From John Ray's shorter notes
February 24, 2018
World's coral reefs face new peril from beneath within decades (?)
This is just a new variation on an old fraud. For the ocean to become more acidic it has to absorb more CO2 and thus produce carbonic acid (H2O + CO2 = H2CO3). And as CO2 levels rise, that might happen.
But according to Warmist theory higher CO2 levels will bring higher temperatures. But higher ocean temperatures will REDUCE the carrying capacity of the oceans for CO2. So CO2 will OUTGAS from the oceans under higher temperatures and the oceans will be LESS acidic.
So if the galoots below really believed in global warming they would welcome it as REDUCING the threat to corals.
So there is a potential threat to corals from higher CO2 levels but it will only eventuate if there is NO global warming. Fun?
The world's coral reefs, already enduring multiple threats from bleaching to nutrient run-off from farming, also face another challenge - this time from below.
New research, published in the journal Science on Friday, has found the sediments on which many reefs are built are 10 times more sensitive to the acidifying oceans than the living corals themselves. Some reef bases are already dissolving.
The study used underwater chambers at four sites in the Pacific and Atlantic oceans, including Heron Island in the Great Barrier Reef, and applied modelling to extrapolate results for 22 reefs in three ocean basins.
As oceans turn more acidic, the corals themselves produce less of the calcium carbonate that forms their base. Instead of growing, the reef bases start to dissolve.
"The public is less aware of the threat of ocean acidification [than warming waters]," said Brendan Eyre, a professor of biogeochemistry at the Southern Cross University and the paper's lead author.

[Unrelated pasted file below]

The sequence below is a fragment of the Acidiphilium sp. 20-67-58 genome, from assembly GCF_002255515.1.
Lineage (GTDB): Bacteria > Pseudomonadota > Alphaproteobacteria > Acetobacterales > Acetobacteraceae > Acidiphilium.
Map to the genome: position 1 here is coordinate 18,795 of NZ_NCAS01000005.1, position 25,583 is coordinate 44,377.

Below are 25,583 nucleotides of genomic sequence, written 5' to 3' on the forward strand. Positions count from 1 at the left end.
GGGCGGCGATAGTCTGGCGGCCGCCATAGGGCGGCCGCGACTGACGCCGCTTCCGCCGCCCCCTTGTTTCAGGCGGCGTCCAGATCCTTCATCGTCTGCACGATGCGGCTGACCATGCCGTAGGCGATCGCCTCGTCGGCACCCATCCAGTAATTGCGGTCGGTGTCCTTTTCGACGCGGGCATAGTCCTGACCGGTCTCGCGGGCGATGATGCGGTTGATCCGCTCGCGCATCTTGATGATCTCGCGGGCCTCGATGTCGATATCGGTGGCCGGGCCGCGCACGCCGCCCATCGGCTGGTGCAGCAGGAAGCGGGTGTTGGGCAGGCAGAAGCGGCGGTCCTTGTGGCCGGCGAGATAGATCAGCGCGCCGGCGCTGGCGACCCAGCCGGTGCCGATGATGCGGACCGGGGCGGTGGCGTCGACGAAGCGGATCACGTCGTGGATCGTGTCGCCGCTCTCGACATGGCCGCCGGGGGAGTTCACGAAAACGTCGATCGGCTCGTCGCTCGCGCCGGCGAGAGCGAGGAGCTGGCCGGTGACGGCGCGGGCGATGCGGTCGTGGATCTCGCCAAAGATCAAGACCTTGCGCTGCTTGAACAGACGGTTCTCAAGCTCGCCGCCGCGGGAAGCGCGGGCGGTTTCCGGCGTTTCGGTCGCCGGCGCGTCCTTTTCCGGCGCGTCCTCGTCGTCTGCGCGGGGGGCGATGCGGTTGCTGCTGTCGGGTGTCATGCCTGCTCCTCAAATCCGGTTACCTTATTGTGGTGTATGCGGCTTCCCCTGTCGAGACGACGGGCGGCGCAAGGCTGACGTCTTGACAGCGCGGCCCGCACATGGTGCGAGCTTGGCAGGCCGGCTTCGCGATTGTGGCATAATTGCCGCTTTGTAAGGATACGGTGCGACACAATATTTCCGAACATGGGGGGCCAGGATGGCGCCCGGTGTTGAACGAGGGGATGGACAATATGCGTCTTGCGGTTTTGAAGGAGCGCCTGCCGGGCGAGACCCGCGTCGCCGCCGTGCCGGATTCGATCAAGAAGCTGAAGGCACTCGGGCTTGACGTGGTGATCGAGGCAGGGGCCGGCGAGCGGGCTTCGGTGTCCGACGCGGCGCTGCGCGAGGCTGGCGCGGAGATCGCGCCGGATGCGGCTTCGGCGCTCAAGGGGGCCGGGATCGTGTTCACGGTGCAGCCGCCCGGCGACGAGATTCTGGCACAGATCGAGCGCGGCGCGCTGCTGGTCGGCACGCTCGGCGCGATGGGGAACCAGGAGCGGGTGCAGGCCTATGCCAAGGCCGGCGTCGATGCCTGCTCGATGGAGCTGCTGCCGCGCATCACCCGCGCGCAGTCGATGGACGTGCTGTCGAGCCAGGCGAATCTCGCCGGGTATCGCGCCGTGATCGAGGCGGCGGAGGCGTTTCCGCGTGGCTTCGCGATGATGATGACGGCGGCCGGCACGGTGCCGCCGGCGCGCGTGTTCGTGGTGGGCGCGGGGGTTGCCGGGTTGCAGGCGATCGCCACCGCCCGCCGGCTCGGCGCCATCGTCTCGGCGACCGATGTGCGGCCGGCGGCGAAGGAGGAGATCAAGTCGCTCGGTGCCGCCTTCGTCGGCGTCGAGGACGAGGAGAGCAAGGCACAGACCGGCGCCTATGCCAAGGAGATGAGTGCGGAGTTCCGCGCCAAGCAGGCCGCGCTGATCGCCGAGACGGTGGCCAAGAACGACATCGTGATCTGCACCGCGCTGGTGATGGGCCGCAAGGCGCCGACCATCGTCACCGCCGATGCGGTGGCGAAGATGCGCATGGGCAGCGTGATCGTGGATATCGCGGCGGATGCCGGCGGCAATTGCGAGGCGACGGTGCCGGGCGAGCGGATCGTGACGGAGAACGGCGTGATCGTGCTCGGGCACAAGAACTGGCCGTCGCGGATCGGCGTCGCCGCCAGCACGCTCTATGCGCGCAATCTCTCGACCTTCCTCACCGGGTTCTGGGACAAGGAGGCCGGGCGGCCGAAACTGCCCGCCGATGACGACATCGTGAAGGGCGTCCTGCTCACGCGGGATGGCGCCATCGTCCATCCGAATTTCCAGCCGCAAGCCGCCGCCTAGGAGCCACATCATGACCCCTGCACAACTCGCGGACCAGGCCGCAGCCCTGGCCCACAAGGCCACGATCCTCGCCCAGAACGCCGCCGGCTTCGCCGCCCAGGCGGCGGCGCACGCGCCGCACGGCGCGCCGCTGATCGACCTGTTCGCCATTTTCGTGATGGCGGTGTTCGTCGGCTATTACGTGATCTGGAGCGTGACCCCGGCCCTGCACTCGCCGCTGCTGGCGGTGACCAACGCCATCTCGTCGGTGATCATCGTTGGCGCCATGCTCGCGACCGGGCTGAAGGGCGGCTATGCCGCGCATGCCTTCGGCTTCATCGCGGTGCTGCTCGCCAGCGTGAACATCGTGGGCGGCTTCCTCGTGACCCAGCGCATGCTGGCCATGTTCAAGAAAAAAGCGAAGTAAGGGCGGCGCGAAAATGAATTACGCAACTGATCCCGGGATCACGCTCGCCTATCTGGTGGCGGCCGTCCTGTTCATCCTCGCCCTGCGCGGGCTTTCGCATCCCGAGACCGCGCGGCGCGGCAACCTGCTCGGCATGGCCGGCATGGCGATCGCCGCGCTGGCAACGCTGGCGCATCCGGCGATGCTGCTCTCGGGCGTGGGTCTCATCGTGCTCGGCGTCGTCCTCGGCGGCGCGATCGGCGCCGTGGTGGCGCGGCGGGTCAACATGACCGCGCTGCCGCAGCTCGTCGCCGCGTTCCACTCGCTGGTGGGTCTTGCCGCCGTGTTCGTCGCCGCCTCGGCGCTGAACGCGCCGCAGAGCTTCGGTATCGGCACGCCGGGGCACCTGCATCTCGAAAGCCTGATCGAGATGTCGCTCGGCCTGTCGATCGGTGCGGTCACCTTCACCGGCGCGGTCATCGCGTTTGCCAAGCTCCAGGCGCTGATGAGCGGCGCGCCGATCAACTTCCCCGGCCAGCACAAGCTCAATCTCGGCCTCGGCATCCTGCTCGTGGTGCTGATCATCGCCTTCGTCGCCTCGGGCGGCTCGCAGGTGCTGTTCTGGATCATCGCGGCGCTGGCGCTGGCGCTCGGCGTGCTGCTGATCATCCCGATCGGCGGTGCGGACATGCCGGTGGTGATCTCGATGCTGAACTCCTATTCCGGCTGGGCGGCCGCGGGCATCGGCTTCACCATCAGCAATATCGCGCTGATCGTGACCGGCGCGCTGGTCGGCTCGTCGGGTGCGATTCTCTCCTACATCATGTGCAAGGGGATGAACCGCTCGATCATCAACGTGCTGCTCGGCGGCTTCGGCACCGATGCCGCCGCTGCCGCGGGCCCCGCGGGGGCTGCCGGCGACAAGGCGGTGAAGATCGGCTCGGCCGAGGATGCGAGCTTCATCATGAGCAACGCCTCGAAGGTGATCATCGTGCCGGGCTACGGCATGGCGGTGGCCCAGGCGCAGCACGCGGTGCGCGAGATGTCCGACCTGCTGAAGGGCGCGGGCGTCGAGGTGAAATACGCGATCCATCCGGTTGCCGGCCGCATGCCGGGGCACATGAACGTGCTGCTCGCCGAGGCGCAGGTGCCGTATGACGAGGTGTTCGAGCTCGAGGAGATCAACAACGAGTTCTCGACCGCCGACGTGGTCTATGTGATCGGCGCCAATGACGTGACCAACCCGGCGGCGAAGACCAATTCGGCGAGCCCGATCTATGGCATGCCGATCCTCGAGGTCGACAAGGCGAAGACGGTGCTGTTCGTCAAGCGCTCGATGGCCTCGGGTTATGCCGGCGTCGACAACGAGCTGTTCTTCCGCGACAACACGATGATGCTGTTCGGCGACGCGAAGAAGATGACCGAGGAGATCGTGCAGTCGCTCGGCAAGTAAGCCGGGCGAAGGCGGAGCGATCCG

“Coral reef sediments around the world will trend towards dissolving when seawater reaches a tipping point in acidity - which is likely to occur well before the end of the century,” he said.
At risk will be coral reef ecosystems that support tourism, fisheries and the many other human activities, he said.
The ocean's acidity has increased about 30 per cent since the start of the industrial revolution, as seas absorb about one-third of the build-up of greenhouse gases in the atmosphere.
“It is vital that we put pressure on governments globally to act in concert to lower carbon dioxide emissions as this is the only way we can stop the oceans acidifying and dissolving our reefs,” Professor Eyre said.
Rates of dissolving reef sediment will depend on their starting points, including their exposure to organic sediment. The Hawaiian reef studied is already showing signs of its sediment dissolving, with higher organic nutrient levels likely to be contributing, he said.
"Carbonate sediments in Hawaii are already net dissolving and will be strongly net dissolving by the end of the century," the paper said.
Living corals themselves appear to be able to resist the acidification process, with mechanisms and strategies to resist some of the impacts.
Still, the study said the transition of the dissolution of reef sediment "will result in the loss of material for building shallow reef habitats such as reef flats and lagoons, and associated coral cays". It is unknown if the reefs will face "catastrophic destruction" once the erosion begins, the paper said.
Over time, as coral bases begin to dissolve, they are more likely to become more vulnerable to cyclones and other threats, Professor Eyre said.
He said further study was needed to understand how reefs would be affected by temperatures, rising organic and nutrient levels and more acidic waters in combination, he said.
The impact of bleaching - such as the two mass events in the 2015-16 and 2016-17 summers on the Great Barrier Reef - would most likely accelerate the breakdown of reefs by "making more sediment and organic matter available for dissolution", the paper said.
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